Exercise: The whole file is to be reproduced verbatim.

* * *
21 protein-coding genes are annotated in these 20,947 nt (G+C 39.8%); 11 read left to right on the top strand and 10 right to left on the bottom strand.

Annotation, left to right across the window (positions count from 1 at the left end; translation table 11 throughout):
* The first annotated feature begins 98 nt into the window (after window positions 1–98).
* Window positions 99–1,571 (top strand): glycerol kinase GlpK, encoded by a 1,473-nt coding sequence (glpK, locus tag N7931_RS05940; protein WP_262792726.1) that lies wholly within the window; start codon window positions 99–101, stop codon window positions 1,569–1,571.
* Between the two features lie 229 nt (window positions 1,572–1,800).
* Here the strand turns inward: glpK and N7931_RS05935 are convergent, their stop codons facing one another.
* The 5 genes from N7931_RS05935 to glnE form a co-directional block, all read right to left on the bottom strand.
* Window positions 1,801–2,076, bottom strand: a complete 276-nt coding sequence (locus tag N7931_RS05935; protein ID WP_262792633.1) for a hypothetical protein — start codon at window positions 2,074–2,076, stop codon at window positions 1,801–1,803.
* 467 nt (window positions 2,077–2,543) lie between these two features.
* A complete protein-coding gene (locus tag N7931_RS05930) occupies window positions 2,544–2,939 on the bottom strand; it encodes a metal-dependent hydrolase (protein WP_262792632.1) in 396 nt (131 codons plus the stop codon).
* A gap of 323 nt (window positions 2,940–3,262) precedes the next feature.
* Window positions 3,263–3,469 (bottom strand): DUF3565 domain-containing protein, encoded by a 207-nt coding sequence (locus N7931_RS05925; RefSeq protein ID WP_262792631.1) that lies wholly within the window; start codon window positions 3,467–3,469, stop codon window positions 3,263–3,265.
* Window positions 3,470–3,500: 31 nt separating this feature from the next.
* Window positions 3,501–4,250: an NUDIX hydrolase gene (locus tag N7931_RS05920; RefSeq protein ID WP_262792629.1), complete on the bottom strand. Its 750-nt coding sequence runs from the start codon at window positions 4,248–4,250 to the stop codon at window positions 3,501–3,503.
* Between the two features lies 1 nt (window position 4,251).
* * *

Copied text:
21 protein-coding genes are annotated in these 20,947 nt (G+C 39.8%); 11 read left to right on the top strand and 10 right to left on the bottom strand.

Annotation, left to right across the window (positions count from 1 at the left end; translation table 11 throughout):
* The first annotated feature begins 98 nt into the window (after window positions 1–98).
* Window positions 99–1,571 (top strand): glycerol kinase GlpK, encoded by a 1,473-nt coding sequence (glpK, locus tag N7931_RS05940; protein WP_262792726.1) that lies wholly within the window; start codon window positions 99–101, stop codon window positions 1,569–1,571.
* Between the two features lie 229 nt (window positions 1,572–1,800).
* Here the strand turns inward: glpK and N7931_RS05935 are convergent, their stop codons facing one another.
* The 5 genes from N7931_RS05935 to glnE form a co-directional block, all read right to left on the bottom strand.
* Window positions 1,801–2,076, bottom strand: a complete 276-nt coding sequence (locus tag N7931_RS05935; protein ID WP_262792633.1) for a hypothetical protein — start codon at window positions 2,074–2,076, stop codon at window positions 1,801–1,803.
* 467 nt (window positions 2,077–2,543) lie between these two features.
* A complete protein-coding gene (locus tag N7931_RS05930) occupies window positions 2,544–2,939 on the bottom strand; it encodes a metal-dependent hydrolase (protein WP_262792632.1) in 396 nt (131 codons plus the stop codon).
* A gap of 323 nt (window positions 2,940–3,262) precedes the next feature.
* Window positions 3,263–3,469 (bottom strand): DUF3565 domain-containing protein, encoded by a 207-nt coding sequence (locus N7931_RS05925; RefSeq protein ID WP_262792631.1) that lies wholly within the window; start codon window positions 3,467–3,469, stop codon window positions 3,263–3,265.
* Window positions 3,470–3,500: 31 nt separating this feature from the next.
* Window positions 3,501–4,250: an NUDIX hydrolase gene (locus tag N7931_RS05920; RefSeq protein ID WP_262792629.1), complete on the bottom strand. Its 750-nt coding sequence runs from the start codon at window positions 4,248–4,250 to the stop codon at window positions 3,501–3,503.
* Between the two features lies 1 nt (window position 4,251).